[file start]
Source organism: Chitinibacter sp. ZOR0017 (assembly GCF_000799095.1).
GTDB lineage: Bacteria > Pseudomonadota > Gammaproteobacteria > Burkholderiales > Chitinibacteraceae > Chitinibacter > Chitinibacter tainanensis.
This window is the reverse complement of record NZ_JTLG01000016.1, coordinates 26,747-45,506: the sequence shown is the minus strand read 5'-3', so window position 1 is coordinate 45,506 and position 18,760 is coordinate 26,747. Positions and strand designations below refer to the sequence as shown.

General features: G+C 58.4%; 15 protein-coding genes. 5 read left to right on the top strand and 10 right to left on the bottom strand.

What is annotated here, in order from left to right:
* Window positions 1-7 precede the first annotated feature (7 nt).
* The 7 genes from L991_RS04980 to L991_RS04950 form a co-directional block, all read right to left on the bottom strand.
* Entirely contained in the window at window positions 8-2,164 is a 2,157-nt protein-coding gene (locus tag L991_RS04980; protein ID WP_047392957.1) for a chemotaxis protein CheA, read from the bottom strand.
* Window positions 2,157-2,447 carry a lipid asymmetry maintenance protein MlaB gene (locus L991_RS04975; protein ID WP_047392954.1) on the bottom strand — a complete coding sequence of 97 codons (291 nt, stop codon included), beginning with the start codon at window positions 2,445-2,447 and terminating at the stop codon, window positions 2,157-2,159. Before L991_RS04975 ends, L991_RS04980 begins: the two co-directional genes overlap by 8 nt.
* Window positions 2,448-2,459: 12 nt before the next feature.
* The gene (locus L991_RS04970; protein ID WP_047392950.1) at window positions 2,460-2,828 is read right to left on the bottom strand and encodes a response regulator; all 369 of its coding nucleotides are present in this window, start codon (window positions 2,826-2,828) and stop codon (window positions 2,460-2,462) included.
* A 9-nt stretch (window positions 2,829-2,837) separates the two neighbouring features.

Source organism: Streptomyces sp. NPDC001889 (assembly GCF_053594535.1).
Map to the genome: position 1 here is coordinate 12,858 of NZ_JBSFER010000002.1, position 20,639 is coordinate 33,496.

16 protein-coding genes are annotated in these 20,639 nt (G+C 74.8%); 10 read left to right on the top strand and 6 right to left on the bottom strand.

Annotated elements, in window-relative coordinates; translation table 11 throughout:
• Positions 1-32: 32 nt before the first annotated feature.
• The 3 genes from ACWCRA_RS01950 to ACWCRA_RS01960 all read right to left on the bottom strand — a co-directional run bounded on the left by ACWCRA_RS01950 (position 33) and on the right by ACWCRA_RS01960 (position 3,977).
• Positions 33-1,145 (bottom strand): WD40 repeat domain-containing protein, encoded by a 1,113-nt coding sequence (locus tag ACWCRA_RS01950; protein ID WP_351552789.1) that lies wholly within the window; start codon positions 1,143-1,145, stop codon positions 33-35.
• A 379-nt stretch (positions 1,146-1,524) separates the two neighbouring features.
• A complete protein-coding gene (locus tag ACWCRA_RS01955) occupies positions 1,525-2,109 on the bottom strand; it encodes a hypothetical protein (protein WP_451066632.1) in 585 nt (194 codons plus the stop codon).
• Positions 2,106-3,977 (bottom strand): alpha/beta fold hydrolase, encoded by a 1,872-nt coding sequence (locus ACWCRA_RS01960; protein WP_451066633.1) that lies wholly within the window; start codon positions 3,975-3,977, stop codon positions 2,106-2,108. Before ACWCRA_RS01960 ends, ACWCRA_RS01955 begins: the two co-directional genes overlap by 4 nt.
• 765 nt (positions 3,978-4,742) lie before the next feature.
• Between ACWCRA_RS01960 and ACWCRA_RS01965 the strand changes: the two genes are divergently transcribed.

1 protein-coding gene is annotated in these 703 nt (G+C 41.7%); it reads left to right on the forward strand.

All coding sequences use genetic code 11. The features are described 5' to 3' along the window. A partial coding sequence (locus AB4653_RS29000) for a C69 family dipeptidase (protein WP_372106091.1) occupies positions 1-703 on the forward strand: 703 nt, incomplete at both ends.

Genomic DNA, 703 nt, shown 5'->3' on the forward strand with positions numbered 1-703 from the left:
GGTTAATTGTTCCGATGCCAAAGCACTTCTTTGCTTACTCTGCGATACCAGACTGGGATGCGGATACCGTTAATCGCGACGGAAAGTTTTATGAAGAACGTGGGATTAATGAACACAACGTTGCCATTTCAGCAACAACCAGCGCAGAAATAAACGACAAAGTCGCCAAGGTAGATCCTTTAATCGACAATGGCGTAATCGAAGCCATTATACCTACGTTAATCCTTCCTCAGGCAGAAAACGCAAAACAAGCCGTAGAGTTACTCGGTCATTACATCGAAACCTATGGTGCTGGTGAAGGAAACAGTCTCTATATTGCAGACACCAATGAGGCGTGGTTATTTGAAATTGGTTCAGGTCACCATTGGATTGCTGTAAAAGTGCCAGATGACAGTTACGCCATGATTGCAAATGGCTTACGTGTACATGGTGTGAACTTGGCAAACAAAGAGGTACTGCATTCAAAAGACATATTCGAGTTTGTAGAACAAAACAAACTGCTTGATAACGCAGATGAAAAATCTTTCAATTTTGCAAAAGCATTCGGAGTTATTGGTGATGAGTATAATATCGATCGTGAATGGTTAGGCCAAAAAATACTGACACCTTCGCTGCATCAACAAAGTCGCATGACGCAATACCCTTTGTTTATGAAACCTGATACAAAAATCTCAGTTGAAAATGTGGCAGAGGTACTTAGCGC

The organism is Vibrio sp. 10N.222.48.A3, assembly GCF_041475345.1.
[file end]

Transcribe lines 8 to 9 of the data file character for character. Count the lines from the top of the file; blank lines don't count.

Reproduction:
* Entirely contained in the window at window positions 8-2,164 is a 2,157-nt protein-coding gene (locus tag L991_RS04980; protein ID WP_047392957.1) for a chemotaxis protein CheA, read from the bottom strand.
* Window positions 2,157-2,447 carry a lipid asymmetry maintenance protein MlaB gene (locus L991_RS04975; protein ID WP_047392954.1) on the bottom strand — a complete coding sequence of 97 codons (291 nt, stop codon included), beginning with the start codon at window positions 2,445-2,447 and terminating at the stop codon, window positions 2,157-2,159. Before L991_RS04975 ends, L991_RS04980 begins: the two co-directional genes overlap by 8 nt.